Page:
• You know in reading all of your thoughts the same question comes up repeatedly and that is why did the women of the men of God not have the same trust in God as their husbands? There seems to be no relationship with God and the women. We could actually take this all the way back to Adam and Eve. Adam had a good relationship with God but Eve, God was evasive. God appears to have a great relationship with his imperfect men but does not with the women. What am I missing?

    • Blessings Kim, there are many women that are shown in much more of a better light than most men we think were favored by God. Two women in particular I could think of was Ruth and of course, Our Mother – Mary.

      • I did focus to much on the narrow picture and not the greater. You are right about the women being shown in a better light.

        • If you think about it, both Sarah and Rebekah played instrumental roles in ensuring that their men stayed true to God’s focus for their people by removing obstacles in their way – Sarah with Ishmael and Rebekah with Esau. God would never leave it up to a guy to finish the work – He brings us women to keep us focused on the prize. Women in the Bible did so much to keep things going. 🙂

          • I hope I didn’t suggest that I’m a woman in my last post “He brings us women to keep us focused on the prize”. I meant to say “He brings women…” One too many us’. 🙂 Guess I was tapping into my feminine side. LOL

          • I assumed with the spelling of your name that you were a male. Woman tend to spell their names Jo no e.

          • After reading this back and forth, I am beginning to think there should be an “A” and a “B” team for this discussion. I believe I would be leading the B team, as the only member!

    • If you look to the literal lenses first in interpreting the Scripture passages, you may take a softer view of women and their relationships with God in these stories. Remember what the culture(s) was, who wrote the books, who the intended audiences were of the times they were written. Women were property, had very little value even through Jesus’ time and beyond. This is what makes Jesus’ encounters and relationships with women in the Gospels so astounding and shocking to the people of his time, I would maintain.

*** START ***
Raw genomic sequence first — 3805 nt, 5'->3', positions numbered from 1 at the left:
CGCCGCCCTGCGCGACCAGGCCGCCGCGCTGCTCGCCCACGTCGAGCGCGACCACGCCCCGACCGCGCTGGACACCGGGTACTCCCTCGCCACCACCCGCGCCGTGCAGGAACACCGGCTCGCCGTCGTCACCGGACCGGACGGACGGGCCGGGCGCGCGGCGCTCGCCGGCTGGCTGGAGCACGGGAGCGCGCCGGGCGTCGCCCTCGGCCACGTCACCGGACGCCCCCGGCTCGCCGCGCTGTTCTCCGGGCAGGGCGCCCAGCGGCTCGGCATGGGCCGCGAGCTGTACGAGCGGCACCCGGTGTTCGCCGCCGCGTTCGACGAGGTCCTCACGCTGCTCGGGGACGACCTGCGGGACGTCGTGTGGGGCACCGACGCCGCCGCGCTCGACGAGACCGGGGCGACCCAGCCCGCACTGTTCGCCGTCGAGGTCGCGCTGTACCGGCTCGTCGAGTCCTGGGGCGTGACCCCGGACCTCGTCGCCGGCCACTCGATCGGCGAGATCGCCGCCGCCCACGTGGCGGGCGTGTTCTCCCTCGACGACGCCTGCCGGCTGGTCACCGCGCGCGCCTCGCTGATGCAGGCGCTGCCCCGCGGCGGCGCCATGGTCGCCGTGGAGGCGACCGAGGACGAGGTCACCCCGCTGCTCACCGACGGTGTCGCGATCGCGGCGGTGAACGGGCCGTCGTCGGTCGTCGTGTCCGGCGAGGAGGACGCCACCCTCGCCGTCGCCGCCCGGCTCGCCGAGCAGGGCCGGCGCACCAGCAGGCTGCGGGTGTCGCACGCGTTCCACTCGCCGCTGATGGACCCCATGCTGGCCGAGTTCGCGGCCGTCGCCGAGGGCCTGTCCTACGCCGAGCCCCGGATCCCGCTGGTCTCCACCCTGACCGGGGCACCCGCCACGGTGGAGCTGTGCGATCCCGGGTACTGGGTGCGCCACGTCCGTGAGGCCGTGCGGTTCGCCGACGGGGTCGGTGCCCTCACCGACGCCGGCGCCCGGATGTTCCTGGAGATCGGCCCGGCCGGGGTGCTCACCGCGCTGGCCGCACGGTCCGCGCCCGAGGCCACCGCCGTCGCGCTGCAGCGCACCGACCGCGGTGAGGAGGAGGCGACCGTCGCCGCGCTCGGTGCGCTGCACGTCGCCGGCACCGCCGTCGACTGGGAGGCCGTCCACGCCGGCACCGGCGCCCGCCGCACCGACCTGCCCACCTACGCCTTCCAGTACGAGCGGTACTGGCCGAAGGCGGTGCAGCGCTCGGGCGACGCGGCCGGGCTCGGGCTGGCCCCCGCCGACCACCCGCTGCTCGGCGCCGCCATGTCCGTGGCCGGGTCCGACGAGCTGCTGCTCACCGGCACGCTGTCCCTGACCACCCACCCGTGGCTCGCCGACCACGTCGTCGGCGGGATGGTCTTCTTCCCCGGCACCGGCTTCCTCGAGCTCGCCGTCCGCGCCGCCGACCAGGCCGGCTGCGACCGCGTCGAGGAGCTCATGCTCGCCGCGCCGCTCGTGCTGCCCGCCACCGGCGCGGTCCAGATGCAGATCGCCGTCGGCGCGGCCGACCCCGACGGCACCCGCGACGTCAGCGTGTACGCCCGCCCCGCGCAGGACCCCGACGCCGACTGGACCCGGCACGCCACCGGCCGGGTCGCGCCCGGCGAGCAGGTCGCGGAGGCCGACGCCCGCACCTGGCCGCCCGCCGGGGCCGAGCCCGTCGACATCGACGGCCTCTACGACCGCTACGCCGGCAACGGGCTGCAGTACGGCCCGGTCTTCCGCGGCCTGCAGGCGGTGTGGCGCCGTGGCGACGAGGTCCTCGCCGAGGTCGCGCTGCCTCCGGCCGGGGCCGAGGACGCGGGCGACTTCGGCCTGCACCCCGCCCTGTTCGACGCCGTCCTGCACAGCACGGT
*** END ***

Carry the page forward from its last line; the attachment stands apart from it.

Women did what they felt they had to do for survival. The interesting observation for me actually focuses on men – from Adam onward: why did they do less to protect their women and why were they so willing to listen to the women instead of God? Adam was charged with protecting Eve, for example, yet where was he when Eve was accosted by the serpent, and why did he not seek the protection of God when the serpent appeared? Christ the Bridegroom, in covenant with the Church the Bride, points out the necessary partnership inherent in covenant – which the Sacrament of Marriage certainly should mirror.

      • Kerry, well thought out response and agree with most. There is one point that I need to make with respect to your use of Adam and Eve as an example. When God created all that is seen and unseen, did you realize that before the Fall, both men and women were EQUAL. In the perfect world God created, God always intended to make man and women equal to each other; a byproduct of each other; connected always. Only after the Fall was man shown to “master” over the woman. Therefore, in Heaven, women don’t have to flex their muscles to demand woman’s rights – it’s a given as it should be on this plain of existance. We’re all equal in the eyes of God. Isn’t that amazing?

        • I understand your point; not sure mam was ever intended to be master over woman, though, before or after the fall. Equal, but different, applied then as it applies now, I believe. Eve succumbed to temptation and encouraged Adam to do the same, but Adam was not there to protect her nor did he seek God’s intercession in the situation – only implying they were both culpable in equal but different ways. Thanks, Joe.

          • I agree with Kerry. Not to split hairs, but I don’t see where it says in the bible that Adam and Eve were “equal”. God allowed Adam to choose a helper to be a partner. Does
            that imply “equal”? The ancient people had the mindset that women were, shall we say, “less important”. Even during Jesus’ time, when they counted the number of people present for the multiplication of the loaves, they counted the men only.

            I do believe God INTENDED for men and women to be equal, and so Jesus interacted with women in a way that seemed radical to the first
            century audience.